This week, Rep. Mike Quigley (D-5th) visited students from DePaul’s journalism program to discuss transparency, media and government relations and the discourse of so-called “fake news.” Quigley, a multi-term congressman in a district that spans from Lakeview to Hinsdale, sits on the House Intelligence and Appropriations committees and co-created the House Transparency Caucus in 2010. He’s also been openly critical of President Donald Trump, particularly related to issues surrounding the Russia investigation.
“There’s a lot to say, but I think it’s important to know how historic this is and how important the press has become,” he said.
Here are the top four takeaways from Quigley’s talk.
On “fake news”
In discussing the term “fake news” — originally meant to describe misinformation presenting itself as journalism — Quigley expressed a sense of reservation, saying that it has a mutable meaning. “The big trap is that if they disagree with you, they just say, ‘Oh, that’s fake news,’” he said. Still, he maintains that for the time being, the phrase is the easiest way of communicating what he views as a complex idea.
“Sometimes you get lost in this discussion, but it’s a term that the public understands,” he said. “And maybe we need to take it out. I guess we haven’t all learned how to communicate in the world, and how to express ourselves effectively. It’s much different than it was just a couple years ago.”
On understanding the other side of politics
Quigley acknowledged the difficulties of facing ideas he disagrees with — particularly in an increasingly polarized political environment — but says he wants to “change people’s minds” on complicated issues related to the environment and gun control. He added he believes both journalists and politicians have to work to grasp the other side of the arguments surrounding their discussions.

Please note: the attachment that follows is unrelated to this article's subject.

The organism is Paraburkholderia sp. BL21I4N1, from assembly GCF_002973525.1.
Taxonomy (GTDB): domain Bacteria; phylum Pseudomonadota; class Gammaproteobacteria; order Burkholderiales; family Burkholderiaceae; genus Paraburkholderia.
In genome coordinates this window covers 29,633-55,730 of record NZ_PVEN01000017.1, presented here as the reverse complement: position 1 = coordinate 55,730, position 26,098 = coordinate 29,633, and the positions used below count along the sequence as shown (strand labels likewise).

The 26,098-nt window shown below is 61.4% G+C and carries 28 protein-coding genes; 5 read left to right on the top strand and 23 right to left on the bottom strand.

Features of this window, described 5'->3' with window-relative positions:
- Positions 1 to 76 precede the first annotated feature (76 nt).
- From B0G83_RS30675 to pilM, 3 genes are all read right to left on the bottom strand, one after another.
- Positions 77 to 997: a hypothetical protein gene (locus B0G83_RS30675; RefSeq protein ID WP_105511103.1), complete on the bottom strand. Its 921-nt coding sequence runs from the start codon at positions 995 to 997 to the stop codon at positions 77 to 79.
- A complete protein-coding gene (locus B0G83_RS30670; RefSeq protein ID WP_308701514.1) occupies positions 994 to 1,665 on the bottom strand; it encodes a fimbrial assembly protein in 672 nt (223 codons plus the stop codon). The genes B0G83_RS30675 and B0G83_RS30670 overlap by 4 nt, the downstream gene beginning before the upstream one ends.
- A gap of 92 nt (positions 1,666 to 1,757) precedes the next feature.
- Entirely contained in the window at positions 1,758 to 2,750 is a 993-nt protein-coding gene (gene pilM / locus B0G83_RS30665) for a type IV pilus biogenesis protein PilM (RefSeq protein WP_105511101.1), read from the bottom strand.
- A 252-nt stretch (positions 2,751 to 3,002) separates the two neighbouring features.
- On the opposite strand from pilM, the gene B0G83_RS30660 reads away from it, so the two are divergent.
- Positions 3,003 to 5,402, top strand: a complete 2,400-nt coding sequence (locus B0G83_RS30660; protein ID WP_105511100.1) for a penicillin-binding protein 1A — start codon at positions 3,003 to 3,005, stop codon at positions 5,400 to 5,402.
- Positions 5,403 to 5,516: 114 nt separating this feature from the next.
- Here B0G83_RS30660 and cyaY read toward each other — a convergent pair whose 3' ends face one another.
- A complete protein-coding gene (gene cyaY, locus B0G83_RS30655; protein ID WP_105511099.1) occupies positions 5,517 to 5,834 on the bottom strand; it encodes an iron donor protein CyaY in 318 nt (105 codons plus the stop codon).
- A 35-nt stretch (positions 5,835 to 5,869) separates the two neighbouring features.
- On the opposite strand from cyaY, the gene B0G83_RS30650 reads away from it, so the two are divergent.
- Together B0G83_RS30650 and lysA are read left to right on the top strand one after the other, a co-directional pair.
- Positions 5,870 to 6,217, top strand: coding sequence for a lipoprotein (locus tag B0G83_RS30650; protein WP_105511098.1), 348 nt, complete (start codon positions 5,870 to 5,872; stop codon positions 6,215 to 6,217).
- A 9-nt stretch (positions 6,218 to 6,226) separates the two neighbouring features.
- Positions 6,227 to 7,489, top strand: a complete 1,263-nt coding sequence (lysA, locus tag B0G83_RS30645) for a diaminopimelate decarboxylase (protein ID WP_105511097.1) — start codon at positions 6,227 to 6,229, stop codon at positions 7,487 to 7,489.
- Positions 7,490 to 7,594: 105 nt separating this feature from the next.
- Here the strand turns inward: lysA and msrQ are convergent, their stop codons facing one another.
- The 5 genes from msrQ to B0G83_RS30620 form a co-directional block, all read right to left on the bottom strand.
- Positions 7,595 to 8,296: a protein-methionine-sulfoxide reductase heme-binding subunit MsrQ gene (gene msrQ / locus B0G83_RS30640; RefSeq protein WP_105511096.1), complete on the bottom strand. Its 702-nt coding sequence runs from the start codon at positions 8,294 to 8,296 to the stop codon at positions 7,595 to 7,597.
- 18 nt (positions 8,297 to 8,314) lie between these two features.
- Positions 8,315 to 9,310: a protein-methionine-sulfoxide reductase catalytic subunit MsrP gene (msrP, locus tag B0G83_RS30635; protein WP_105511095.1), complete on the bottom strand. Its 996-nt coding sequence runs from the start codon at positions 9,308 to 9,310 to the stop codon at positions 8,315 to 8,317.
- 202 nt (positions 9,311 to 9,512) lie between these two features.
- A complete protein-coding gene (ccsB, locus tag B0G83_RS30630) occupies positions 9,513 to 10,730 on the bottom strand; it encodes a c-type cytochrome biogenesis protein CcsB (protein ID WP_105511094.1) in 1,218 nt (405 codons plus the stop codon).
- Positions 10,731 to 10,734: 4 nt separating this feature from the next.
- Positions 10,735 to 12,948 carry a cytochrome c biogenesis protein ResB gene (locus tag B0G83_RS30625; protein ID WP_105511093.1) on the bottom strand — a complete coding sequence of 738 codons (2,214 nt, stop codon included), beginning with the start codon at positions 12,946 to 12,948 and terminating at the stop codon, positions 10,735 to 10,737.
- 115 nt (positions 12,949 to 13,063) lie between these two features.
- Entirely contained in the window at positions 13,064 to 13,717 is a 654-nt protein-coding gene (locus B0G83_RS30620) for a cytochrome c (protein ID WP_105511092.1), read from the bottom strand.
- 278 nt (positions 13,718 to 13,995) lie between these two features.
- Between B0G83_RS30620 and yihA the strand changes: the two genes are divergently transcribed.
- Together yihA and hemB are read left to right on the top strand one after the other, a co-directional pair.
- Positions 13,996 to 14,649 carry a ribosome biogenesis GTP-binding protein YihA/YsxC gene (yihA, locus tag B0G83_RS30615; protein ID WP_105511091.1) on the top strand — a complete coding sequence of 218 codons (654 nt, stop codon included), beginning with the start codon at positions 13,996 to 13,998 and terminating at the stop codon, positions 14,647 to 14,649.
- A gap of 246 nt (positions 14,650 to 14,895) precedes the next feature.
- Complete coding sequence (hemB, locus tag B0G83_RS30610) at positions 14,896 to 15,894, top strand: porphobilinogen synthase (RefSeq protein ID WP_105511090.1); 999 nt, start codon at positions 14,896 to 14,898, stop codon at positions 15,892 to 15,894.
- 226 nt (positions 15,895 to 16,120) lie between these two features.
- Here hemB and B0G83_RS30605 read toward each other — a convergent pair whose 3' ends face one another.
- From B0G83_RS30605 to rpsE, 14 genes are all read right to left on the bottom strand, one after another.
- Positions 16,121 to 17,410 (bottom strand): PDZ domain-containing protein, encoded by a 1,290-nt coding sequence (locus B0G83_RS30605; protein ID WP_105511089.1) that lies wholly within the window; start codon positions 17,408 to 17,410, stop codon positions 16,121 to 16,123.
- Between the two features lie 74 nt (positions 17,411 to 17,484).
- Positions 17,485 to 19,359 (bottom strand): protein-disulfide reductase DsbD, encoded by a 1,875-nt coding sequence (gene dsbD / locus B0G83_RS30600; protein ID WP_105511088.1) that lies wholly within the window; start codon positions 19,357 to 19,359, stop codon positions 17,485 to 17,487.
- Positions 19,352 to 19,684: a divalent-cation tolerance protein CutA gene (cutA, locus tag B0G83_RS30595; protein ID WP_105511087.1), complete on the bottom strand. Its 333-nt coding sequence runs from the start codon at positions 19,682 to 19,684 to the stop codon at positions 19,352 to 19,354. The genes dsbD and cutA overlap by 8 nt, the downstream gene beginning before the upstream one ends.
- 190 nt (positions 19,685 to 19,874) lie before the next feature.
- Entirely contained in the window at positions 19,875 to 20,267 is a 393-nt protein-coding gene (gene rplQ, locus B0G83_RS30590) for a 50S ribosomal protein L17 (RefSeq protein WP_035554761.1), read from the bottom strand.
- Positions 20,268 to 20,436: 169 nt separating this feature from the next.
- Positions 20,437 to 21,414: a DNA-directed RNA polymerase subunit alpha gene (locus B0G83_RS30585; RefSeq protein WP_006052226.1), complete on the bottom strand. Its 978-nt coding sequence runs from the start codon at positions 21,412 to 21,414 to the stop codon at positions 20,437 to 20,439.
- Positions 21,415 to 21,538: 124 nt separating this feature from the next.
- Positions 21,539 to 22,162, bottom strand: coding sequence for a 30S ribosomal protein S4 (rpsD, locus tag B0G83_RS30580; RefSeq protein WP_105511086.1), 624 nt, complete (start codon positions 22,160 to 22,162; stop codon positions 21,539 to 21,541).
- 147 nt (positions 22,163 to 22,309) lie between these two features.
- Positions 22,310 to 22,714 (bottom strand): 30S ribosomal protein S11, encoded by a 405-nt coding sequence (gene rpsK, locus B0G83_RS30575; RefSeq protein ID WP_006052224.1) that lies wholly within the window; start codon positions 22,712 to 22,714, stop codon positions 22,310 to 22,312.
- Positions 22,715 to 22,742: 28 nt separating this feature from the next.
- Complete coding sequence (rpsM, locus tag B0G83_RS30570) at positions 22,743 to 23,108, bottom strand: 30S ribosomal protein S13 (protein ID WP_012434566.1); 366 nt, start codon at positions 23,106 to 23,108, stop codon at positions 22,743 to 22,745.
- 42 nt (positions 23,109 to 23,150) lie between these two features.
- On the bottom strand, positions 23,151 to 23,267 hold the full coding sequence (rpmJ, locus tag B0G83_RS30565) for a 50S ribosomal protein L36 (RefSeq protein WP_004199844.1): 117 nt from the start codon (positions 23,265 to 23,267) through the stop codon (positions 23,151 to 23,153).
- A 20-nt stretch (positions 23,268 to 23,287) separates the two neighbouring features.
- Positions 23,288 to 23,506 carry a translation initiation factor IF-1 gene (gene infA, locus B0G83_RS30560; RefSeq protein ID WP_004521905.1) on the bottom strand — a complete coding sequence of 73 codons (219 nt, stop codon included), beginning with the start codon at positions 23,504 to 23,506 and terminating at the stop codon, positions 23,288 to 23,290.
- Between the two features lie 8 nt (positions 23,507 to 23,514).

“I see people on the Hill watching Trump’s conversations and mocking them — I want to understand why 70 percent of the population watches that,” he said. “Sometimes there’s not two sides to the story, but you still have to understand the motivation. Right, if one side said the world is flat, you know it’s nonsense, but you sort of have that argument in some of the issues today.”
He’s no Edward Snowden fan (“He made our troops less safe and cost us billions of dollars”), but Quigley says he’s “always striving for a very vibrant and helpful whistleblower protection plan.”
“I’ve spent over three years now getting briefed on our nation’s most important secrets,” he said. “I completely believe in a free press, and I believe it’s important to have whistleblowers.”
On leaking information to the media
Following a torrent of leaks during President Trump’s first year in office, Attorney General Jeff Sessions announced that “the culture of leaks must stop.” For his part, Quigley acknowledges there’s not always a black and white line for what’s right and wrong to leak, and both journalists and politicians will continue to struggle with the ethical issues around those exposures.
“Why do electeds leaks, generally? [To] curry favor. They think the news needs to get out. It’s tough because during the Russian investigation — and I’ve never said this publicly — I would have reporters who have done a masterful job, and they’re right on the doorstep, and I can’t help them. It’s so tempting, because they’re doing something really important.”
Header image by Cody Corrall